Revivals of supposed "corpses" have been triggered by dropped coffins, grave robbers, embalming, and attempted dissections.[5] Folklorist Paul Barber has argued that the incidence of unintentional live burial has been overestimated and that the normal, physical effects of decomposition are sometimes misinterpreted as signs that the person whose remains are being exhumed had revived in his or her coffin.[6] Nevertheless, patients have been documented as late as the 1890s as accidentally being sent to the morgue or trapped in a steel box after erroneously being declared dead.[7]

Newspapers have reported cases of exhumed corpses that appear to have been accidentally buried alive. On February 21, 1885, The New York Times gave a disturbing account of such a case. The victim was a man from Buncombe County, North Carolina whose name was given as "Jenkins". His body was found turned over onto its front inside the coffin, with much of his hair pulled out. Scratch marks were also visible on all sides of the coffin's interior. His family was reportedly "distressed beyond measure at the criminal carelessness" associated with the case.[8] Another similar story was reported in The Times on January 18, 1886, the victim of this case being described simply as a "girl" named "Collins" from Woodstock, Ontario, Canada. Her body was described as being found with the knees tucked up under the body, and her burial shroud "torn into shreds".[9]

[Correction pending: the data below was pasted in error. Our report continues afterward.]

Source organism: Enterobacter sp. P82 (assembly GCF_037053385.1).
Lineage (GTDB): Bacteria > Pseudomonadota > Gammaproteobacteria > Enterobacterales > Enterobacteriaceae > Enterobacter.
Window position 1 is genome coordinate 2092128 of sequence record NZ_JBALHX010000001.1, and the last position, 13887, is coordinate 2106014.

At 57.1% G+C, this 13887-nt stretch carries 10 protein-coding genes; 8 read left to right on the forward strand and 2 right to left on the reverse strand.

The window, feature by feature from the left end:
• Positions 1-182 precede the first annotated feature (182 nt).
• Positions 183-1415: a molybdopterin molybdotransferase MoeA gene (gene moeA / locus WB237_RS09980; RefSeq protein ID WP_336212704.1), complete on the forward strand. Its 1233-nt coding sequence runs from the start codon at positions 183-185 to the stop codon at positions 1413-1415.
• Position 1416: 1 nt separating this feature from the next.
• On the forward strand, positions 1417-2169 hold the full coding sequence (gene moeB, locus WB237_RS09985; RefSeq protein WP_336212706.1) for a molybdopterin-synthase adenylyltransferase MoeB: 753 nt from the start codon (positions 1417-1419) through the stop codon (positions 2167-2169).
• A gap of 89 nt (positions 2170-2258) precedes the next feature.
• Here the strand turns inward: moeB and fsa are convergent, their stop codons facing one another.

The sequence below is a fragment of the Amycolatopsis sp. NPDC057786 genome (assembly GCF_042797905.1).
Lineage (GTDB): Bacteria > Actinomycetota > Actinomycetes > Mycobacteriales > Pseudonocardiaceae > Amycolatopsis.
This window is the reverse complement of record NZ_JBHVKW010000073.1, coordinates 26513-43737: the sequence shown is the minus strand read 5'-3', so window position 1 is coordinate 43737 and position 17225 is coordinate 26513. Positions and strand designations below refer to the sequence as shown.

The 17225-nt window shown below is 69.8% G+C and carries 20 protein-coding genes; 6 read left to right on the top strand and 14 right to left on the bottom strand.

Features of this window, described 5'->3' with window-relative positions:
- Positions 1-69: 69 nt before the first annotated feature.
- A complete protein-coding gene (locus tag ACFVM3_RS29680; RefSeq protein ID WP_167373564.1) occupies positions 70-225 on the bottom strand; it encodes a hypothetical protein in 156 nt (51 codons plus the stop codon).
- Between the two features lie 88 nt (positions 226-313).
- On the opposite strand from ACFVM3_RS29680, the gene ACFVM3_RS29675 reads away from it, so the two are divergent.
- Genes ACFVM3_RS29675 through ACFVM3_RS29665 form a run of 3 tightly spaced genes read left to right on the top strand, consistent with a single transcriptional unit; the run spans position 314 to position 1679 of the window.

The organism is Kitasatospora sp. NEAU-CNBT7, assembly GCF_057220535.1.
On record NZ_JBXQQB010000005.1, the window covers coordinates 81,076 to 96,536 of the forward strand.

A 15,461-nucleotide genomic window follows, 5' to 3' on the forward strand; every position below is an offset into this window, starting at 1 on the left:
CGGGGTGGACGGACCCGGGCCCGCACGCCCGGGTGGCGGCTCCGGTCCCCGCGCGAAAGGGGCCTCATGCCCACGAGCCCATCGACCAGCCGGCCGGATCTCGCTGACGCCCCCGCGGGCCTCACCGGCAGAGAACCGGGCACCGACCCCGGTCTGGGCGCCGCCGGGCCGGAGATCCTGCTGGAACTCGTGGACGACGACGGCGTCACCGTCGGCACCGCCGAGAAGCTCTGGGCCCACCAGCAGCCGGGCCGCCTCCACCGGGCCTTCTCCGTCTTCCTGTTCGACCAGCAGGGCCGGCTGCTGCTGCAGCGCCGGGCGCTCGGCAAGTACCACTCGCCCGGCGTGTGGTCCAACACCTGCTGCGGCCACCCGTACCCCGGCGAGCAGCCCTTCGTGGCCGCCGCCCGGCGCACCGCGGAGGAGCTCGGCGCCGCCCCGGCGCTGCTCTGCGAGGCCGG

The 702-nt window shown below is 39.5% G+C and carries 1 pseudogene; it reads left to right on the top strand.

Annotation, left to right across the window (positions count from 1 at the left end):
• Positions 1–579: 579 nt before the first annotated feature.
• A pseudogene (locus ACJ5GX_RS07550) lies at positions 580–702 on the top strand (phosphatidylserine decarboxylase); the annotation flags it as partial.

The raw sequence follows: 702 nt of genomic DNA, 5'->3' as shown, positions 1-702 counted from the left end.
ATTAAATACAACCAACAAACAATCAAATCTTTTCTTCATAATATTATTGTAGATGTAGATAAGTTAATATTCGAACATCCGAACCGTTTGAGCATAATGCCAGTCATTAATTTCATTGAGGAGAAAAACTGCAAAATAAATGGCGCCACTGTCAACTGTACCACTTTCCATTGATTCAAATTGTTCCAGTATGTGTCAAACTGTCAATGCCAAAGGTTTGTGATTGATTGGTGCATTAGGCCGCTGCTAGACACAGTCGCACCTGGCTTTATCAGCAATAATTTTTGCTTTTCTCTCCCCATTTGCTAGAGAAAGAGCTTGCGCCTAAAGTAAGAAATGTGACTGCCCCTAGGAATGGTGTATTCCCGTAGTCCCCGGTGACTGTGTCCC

In 2001, a body bag was delivered to the Matarese Funeral Home in Ashland, Massachusetts with a live occupant. Funeral director John Matarese discovered this, called paramedics, and avoided live embalming or premature burial.[10][11]